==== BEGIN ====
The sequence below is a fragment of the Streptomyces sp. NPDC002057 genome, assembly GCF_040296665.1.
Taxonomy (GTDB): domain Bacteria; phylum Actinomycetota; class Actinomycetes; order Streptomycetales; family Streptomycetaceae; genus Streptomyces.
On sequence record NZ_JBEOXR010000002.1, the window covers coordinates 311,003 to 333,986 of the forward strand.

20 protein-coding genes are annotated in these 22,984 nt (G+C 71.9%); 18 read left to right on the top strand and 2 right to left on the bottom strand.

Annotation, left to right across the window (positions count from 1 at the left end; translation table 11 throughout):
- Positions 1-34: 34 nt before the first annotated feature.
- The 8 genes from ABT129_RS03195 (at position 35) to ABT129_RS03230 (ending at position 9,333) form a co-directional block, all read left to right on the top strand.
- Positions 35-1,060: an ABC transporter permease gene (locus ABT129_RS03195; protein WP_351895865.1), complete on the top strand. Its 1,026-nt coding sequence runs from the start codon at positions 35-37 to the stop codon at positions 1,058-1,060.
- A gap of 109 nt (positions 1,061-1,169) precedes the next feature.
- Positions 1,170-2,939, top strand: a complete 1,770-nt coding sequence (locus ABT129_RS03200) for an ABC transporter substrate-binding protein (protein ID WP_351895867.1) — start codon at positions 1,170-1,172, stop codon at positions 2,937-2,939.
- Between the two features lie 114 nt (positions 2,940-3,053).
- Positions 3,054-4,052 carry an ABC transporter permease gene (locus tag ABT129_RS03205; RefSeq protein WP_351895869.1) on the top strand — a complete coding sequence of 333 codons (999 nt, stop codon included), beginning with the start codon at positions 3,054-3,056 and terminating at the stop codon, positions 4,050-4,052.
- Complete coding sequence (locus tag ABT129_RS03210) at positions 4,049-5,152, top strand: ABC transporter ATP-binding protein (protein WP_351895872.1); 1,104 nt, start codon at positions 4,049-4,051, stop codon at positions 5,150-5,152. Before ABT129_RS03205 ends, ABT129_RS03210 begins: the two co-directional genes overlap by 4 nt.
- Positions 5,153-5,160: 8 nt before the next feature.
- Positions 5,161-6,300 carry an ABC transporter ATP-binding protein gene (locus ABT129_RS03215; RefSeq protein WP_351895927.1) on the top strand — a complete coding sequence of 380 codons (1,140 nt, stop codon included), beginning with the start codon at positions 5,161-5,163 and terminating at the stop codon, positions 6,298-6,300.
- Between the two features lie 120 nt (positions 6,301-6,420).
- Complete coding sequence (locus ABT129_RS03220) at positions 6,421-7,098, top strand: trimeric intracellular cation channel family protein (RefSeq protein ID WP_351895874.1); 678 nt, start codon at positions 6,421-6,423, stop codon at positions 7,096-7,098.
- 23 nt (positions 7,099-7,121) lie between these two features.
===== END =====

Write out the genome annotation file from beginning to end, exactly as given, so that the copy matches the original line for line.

The sequence below is a fragment of the Streptomyces sp. NPDC002057 genome, assembly GCF_040296665.1.
Taxonomy (GTDB): domain Bacteria; phylum Actinomycetota; class Actinomycetes; order Streptomycetales; family Streptomycetaceae; genus Streptomyces.
On sequence record NZ_JBEOXR010000002.1, the window covers coordinates 311,003 to 333,986 of the forward strand.

20 protein-coding genes are annotated in these 22,984 nt (G+C 71.9%); 18 read left to right on the top strand and 2 right to left on the bottom strand.

Annotation, left to right across the window (positions count from 1 at the left end; translation table 11 throughout):
- Positions 1-34: 34 nt before the first annotated feature.
- The 8 genes from ABT129_RS03195 (at position 35) to ABT129_RS03230 (ending at position 9,333) form a co-directional block, all read left to right on the top strand.
- Positions 35-1,060: an ABC transporter permease gene (locus ABT129_RS03195; protein WP_351895865.1), complete on the top strand. Its 1,026-nt coding sequence runs from the start codon at positions 35-37 to the stop codon at positions 1,058-1,060.
- A gap of 109 nt (positions 1,061-1,169) precedes the next feature.
- Positions 1,170-2,939, top strand: a complete 1,770-nt coding sequence (locus ABT129_RS03200) for an ABC transporter substrate-binding protein (protein ID WP_351895867.1) — start codon at positions 1,170-1,172, stop codon at positions 2,937-2,939.
- Between the two features lie 114 nt (positions 2,940-3,053).
- Positions 3,054-4,052 carry an ABC transporter permease gene (locus tag ABT129_RS03205; RefSeq protein WP_351895869.1) on the top strand — a complete coding sequence of 333 codons (999 nt, stop codon included), beginning with the start codon at positions 3,054-3,056 and terminating at the stop codon, positions 4,050-4,052.
- Complete coding sequence (locus tag ABT129_RS03210) at positions 4,049-5,152, top strand: ABC transporter ATP-binding protein (protein WP_351895872.1); 1,104 nt, start codon at positions 4,049-4,051, stop codon at positions 5,150-5,152. Before ABT129_RS03205 ends, ABT129_RS03210 begins: the two co-directional genes overlap by 4 nt.
- Positions 5,153-5,160: 8 nt before the next feature.
- Positions 5,161-6,300 carry an ABC transporter ATP-binding protein gene (locus ABT129_RS03215; RefSeq protein WP_351895927.1) on the top strand — a complete coding sequence of 380 codons (1,140 nt, stop codon included), beginning with the start codon at positions 5,161-5,163 and terminating at the stop codon, positions 6,298-6,300.
- Between the two features lie 120 nt (positions 6,301-6,420).
- Complete coding sequence (locus ABT129_RS03220) at positions 6,421-7,098, top strand: trimeric intracellular cation channel family protein (RefSeq protein ID WP_351895874.1); 678 nt, start codon at positions 6,421-6,423, stop codon at positions 7,096-7,098.
- 23 nt (positions 7,099-7,121) lie between these two features.